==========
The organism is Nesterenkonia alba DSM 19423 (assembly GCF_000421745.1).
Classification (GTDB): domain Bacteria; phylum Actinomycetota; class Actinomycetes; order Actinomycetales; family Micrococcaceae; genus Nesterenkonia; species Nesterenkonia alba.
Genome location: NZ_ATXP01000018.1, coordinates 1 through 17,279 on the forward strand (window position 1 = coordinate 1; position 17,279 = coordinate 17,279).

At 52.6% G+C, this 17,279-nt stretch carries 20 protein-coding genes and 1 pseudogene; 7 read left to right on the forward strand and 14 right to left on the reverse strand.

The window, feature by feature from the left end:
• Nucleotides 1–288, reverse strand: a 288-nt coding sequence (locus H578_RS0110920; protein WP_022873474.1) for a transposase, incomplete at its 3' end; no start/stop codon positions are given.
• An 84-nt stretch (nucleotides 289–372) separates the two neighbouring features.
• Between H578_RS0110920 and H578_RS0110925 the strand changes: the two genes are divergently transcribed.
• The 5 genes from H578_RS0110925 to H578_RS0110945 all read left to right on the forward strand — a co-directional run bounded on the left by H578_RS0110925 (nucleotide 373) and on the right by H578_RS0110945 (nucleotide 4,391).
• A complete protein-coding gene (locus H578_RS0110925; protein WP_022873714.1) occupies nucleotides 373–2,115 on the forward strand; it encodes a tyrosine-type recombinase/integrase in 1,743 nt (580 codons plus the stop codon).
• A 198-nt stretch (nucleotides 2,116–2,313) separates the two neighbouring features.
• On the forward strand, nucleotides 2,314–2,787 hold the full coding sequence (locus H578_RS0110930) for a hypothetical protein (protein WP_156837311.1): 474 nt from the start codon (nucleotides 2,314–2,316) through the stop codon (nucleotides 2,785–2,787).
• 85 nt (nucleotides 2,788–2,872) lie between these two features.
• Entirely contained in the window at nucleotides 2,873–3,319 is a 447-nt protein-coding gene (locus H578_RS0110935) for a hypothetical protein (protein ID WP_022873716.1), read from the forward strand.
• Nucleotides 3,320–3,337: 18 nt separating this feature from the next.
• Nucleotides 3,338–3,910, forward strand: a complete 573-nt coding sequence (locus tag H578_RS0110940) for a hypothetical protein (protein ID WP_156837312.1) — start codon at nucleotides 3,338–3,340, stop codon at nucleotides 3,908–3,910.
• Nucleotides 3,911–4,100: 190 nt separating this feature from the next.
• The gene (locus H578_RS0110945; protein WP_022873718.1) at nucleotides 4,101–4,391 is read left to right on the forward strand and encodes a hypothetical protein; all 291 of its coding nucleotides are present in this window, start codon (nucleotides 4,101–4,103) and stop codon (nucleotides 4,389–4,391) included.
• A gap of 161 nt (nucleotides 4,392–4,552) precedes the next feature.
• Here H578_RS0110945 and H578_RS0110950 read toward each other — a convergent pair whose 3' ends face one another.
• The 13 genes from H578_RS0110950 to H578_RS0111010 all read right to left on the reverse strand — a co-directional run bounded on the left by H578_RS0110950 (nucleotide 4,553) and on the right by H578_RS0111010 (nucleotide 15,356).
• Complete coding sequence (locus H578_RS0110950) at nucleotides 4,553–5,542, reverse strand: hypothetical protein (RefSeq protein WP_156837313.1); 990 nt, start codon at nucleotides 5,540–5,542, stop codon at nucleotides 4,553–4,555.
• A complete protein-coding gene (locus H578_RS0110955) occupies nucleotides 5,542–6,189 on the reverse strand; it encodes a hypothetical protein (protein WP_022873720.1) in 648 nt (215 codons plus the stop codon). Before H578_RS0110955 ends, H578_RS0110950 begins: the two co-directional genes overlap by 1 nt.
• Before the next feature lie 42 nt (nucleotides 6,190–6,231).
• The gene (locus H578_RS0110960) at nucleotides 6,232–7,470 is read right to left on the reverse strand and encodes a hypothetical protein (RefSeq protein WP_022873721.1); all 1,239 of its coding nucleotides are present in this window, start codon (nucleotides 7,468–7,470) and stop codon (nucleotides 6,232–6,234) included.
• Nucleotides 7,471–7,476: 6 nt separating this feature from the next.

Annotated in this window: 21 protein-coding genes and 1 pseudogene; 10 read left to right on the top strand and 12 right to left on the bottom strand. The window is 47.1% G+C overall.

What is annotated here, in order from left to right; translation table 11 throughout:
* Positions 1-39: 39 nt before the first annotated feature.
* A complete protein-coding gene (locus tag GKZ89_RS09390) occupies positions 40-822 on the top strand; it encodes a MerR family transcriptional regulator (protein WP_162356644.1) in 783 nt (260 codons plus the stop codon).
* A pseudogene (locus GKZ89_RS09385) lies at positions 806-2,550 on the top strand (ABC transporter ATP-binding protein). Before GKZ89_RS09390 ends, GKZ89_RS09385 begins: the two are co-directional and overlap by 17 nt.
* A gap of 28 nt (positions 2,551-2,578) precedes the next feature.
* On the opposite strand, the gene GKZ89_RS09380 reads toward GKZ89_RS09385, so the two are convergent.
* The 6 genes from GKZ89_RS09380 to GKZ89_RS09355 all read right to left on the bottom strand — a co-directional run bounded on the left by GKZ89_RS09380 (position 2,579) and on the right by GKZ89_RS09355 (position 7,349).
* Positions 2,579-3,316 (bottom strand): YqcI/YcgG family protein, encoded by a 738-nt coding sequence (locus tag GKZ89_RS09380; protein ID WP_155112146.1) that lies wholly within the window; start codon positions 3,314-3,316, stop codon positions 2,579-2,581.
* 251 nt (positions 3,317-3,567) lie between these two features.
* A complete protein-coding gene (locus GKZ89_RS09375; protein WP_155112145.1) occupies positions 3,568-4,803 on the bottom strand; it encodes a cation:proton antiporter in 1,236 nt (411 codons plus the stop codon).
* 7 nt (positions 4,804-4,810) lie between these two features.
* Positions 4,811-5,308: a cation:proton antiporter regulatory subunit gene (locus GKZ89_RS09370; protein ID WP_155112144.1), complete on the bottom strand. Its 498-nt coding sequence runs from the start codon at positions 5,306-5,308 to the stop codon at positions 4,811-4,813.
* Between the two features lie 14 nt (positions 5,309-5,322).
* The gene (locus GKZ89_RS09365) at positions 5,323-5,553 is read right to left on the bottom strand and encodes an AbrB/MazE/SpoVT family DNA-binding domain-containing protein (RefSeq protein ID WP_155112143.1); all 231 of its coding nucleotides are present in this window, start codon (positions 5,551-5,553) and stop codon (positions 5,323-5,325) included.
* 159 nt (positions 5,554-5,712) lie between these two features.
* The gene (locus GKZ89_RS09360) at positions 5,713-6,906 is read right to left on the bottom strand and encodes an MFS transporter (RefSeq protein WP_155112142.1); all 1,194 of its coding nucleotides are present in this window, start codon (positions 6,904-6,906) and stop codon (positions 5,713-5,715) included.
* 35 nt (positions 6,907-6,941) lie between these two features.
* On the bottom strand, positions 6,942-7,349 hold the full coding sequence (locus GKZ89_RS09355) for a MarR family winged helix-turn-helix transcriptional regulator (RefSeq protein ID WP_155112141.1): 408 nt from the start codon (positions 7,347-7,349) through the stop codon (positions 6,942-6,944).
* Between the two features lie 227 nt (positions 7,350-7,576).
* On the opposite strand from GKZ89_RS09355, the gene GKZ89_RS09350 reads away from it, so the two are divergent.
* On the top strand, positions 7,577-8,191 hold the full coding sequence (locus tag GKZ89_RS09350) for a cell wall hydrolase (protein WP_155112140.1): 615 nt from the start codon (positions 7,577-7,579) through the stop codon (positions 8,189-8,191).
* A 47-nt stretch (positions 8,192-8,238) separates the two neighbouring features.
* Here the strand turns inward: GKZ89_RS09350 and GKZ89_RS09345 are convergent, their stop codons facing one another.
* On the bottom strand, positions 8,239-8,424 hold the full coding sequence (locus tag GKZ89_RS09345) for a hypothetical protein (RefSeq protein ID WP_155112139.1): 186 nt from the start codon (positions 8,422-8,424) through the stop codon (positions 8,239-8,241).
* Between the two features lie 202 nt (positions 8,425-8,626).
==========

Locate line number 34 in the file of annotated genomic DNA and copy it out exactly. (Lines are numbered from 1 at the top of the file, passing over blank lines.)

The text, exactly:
* The 6 genes from GKZ89_RS09380 to GKZ89_RS09355 all read right to left on the bottom strand — a co-directional run bounded on the left by GKZ89_RS09380 (position 2,579) and on the right by GKZ89_RS09355 (position 7,349).